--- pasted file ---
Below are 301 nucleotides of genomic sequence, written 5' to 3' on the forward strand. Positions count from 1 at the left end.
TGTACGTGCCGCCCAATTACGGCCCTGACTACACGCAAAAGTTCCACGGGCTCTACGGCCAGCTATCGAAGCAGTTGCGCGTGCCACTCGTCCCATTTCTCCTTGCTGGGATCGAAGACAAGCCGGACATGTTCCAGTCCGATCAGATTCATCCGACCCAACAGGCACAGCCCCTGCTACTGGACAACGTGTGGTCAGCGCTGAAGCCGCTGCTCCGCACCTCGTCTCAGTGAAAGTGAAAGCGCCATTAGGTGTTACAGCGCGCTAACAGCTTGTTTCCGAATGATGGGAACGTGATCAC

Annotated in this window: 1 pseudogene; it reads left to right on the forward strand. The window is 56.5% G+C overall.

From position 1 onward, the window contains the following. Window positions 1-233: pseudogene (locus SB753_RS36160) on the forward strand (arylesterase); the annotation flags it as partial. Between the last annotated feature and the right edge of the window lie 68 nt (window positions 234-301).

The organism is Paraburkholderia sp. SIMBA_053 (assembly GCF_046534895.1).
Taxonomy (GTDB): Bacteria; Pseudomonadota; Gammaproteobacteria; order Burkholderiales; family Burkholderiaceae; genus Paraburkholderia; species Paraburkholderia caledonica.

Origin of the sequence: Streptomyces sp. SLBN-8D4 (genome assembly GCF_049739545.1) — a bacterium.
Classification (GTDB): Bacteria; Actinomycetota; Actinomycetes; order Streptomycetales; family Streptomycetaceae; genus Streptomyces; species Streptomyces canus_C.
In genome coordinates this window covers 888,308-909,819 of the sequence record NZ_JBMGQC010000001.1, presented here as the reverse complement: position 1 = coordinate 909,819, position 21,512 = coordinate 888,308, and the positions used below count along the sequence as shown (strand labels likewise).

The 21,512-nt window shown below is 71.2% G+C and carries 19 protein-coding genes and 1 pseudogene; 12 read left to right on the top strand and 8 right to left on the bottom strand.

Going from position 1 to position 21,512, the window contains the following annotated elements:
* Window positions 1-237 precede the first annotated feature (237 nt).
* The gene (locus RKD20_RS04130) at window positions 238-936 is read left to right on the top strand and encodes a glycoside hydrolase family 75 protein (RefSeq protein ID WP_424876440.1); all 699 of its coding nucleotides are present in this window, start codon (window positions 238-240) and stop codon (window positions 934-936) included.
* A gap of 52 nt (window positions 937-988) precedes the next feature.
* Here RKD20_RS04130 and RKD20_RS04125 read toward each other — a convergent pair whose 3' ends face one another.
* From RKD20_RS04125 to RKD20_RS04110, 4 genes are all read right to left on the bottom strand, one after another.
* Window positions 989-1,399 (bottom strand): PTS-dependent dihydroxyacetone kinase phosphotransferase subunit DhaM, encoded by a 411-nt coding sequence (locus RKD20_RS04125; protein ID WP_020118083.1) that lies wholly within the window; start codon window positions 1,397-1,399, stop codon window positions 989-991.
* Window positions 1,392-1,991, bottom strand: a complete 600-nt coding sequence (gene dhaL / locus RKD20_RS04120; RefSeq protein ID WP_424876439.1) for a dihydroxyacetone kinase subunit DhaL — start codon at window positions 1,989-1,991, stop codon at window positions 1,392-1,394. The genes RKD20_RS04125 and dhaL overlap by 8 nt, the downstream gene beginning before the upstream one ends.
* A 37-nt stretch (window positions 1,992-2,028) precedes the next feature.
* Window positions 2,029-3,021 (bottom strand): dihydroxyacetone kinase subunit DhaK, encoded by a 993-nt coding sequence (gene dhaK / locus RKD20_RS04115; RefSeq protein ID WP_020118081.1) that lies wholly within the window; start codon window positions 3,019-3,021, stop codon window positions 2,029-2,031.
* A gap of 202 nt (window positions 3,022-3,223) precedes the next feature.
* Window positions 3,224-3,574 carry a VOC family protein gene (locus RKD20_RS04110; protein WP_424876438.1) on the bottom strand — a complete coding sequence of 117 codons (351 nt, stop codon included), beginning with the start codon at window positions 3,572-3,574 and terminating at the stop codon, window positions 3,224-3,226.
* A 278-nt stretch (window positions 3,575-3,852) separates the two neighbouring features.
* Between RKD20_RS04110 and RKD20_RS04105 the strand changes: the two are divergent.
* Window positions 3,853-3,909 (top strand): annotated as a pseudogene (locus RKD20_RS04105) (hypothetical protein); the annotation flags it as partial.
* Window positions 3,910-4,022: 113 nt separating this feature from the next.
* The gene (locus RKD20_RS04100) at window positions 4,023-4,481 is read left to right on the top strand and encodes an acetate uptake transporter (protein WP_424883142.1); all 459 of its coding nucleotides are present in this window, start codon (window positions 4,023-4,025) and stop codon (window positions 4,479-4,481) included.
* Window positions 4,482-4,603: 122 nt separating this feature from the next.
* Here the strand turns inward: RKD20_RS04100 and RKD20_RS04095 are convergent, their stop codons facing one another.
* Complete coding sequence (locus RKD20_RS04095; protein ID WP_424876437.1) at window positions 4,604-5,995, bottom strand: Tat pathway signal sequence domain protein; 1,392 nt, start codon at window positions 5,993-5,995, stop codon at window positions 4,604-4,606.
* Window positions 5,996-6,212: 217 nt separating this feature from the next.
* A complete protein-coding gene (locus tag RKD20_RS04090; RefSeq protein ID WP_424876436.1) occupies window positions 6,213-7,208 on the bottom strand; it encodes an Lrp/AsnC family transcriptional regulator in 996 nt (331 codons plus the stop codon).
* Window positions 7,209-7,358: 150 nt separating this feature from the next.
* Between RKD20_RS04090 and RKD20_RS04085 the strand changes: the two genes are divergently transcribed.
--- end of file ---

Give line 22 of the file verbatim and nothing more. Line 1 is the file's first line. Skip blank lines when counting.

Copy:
* Window positions 3,224-3,574 carry a VOC family protein gene (locus RKD20_RS04110; protein WP_424876438.1) on the bottom strand — a complete coding sequence of 117 codons (351 nt, stop codon included), beginning with the start codon at window positions 3,572-3,574 and terminating at the stop codon, window positions 3,224-3,226.